In the summer of his 13th year, the power came. In a matter of months, it seemed, his 170-yard drive had found an extra city block, and suddenly the boy was standing at the open car trunks of 40-year-old members who had won club, city and state championships, collecting bets—there was nearly a grand in the wad in his cigar box at home. "Dammit, Pro," the men started telling his father, "we'd rather have you out there than that little s—-son of yours." The Air Force Academy team stopped by Timuquana on a Southern swing; someone suggested a driving contest. The college boys ripped. Then 6'4", 250-pound Steve (Sasquatch) Young, supposedly Timuquana's biggest belter, ripped. David stepped up last and outripped them all by 40 yards.
Golf was the perfect sport for David. It all hinged on him. No one else could affect his performance—not an overpowering pitcher or acrobatic defender, not a distracted teammate or timekeeper or referee. It confirmed the logic of his experience, of his organs and tissue: Rely on no one, be affected by no one...except me. He would place himself inside a cavern with one pinprick of light high above, one way out: the PGA Tour.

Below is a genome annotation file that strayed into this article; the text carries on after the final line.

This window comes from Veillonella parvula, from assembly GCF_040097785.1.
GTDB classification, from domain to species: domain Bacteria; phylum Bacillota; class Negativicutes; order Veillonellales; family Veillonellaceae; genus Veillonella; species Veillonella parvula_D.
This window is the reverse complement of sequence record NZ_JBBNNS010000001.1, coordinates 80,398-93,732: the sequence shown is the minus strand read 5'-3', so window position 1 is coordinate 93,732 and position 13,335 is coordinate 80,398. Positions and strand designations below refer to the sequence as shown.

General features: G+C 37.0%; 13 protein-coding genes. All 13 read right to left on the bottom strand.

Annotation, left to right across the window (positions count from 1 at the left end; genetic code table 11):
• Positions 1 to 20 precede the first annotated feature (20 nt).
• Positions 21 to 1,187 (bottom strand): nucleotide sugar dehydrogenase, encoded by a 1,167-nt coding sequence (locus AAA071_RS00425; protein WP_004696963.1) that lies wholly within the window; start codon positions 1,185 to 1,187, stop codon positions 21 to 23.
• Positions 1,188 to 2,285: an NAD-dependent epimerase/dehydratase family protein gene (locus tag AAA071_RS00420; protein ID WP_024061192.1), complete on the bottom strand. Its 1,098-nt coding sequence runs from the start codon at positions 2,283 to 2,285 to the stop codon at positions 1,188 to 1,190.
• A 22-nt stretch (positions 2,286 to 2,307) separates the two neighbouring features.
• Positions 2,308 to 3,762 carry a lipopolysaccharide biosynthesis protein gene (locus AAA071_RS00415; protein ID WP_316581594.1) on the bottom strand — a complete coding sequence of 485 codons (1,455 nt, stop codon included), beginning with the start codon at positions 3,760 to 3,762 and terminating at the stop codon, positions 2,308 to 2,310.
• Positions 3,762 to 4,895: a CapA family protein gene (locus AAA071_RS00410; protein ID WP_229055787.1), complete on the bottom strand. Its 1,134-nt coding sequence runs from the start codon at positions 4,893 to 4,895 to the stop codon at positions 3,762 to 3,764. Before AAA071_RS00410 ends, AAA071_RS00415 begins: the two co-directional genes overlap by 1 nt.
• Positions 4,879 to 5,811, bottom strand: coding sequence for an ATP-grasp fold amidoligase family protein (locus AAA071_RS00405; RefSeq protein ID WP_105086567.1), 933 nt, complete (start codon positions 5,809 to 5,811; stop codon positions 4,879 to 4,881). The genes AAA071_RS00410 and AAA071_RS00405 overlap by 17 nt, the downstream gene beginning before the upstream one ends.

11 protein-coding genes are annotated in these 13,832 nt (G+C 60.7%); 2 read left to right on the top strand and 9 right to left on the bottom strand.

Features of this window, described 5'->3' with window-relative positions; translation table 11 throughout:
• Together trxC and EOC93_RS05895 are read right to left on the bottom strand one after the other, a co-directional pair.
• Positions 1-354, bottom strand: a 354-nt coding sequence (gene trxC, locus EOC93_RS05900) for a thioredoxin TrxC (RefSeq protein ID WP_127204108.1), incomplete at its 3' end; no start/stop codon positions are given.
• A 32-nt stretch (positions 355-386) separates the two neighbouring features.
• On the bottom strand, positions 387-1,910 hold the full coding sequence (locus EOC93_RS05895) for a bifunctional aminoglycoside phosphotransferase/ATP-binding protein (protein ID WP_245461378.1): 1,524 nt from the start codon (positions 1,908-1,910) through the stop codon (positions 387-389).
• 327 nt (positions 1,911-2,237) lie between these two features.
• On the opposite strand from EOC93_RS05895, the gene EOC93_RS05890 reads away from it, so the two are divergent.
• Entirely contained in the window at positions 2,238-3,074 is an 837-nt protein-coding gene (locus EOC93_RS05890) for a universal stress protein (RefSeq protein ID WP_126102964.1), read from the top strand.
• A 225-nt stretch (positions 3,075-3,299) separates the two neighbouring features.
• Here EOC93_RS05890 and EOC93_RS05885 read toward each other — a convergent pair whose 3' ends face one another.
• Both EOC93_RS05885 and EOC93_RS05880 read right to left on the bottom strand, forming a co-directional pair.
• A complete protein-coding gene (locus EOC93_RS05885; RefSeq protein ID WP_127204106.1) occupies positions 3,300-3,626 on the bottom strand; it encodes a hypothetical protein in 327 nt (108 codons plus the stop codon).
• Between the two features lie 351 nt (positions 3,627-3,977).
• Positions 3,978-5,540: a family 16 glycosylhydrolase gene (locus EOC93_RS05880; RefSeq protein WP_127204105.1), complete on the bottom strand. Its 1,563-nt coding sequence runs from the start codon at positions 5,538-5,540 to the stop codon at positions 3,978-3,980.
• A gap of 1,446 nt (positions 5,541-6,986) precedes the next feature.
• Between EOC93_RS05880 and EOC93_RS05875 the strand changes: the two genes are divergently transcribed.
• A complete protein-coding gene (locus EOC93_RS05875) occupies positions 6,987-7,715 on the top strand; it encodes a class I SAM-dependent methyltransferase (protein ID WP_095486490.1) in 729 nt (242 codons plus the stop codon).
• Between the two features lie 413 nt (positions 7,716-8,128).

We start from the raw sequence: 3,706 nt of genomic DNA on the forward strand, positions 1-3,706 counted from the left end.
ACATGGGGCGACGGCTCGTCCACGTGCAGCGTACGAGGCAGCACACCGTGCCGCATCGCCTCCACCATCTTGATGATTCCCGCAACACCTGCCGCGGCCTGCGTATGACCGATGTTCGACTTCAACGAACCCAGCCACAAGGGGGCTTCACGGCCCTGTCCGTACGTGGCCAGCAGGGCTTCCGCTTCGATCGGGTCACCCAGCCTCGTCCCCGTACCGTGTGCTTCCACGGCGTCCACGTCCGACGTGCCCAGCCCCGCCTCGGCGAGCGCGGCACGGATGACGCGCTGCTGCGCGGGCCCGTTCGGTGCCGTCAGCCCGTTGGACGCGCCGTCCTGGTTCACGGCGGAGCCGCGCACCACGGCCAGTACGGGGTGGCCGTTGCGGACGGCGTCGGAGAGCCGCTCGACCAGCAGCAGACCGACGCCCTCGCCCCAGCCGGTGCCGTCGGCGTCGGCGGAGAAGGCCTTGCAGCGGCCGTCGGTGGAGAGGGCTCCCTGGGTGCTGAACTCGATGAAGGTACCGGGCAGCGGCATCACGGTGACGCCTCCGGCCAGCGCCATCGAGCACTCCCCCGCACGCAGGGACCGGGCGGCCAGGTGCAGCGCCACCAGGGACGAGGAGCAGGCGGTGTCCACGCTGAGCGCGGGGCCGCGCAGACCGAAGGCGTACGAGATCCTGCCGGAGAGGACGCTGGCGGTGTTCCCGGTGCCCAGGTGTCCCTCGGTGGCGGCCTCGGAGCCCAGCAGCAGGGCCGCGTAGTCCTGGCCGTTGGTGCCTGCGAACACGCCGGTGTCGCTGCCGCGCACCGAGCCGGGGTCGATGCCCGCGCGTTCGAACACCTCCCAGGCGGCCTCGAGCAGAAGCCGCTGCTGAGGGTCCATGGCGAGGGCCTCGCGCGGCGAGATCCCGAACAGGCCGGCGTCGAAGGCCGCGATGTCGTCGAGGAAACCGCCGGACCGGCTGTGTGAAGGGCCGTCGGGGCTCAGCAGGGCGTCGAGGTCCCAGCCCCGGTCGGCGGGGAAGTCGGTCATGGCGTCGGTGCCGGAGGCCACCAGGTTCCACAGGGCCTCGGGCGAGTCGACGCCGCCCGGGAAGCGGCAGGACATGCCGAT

"Are you sure you don't want to go to your school's football game tomorrow, David?" his father would ask. Bobby was back home now, giving the marriage another chance. "David, you don't want to go to your prom?"
David would look up from his bed, from behind one of the books he had taken up for company. Would going to the game or the prom inch him closer to the pinprick of light? "No, Dad."
"Why not, David?"
"Don't want to." An attitude was crystallizing, a philosophy, a hard, shiny integrity that sneered at compromise. At 15, David watched his father soothing a club member who was complaining about a dysfunctional cart. "Tell him," David told his dad when the whiner walked out, "to kiss your ass."
The night his high school classmates were out celebrating graduation, David was on a flight to Texas for a tournament. He hadn't won any of the big ones yet, but that summer, his last in the juniors, he took four of the most prestigious events, including the U.S. Junior Amateur. "To really improve," he would say one day, "you need to rise and fall alone, and each time learn why. That can be very lonely, but I'm not afraid of aloneness. I've done it. It's not so bad."
The boy packed his clothes, his clubs and his black Lamborghini poster. It was time to leave home and go to a new place, filled with strangers who might...well, he couldn't even guess. It would be safer to remain alone, of course. The safest place of all would be alone at the top.
Mike Clark, a returning veteran on Georgia Tech's golf team, had taken David to a frat party during his recruiting visit. That was his first mistake. Then came his second. "We've got four really good golfers coming back," Clark said. "All we need is a good Number 5, and we've got a helluva team."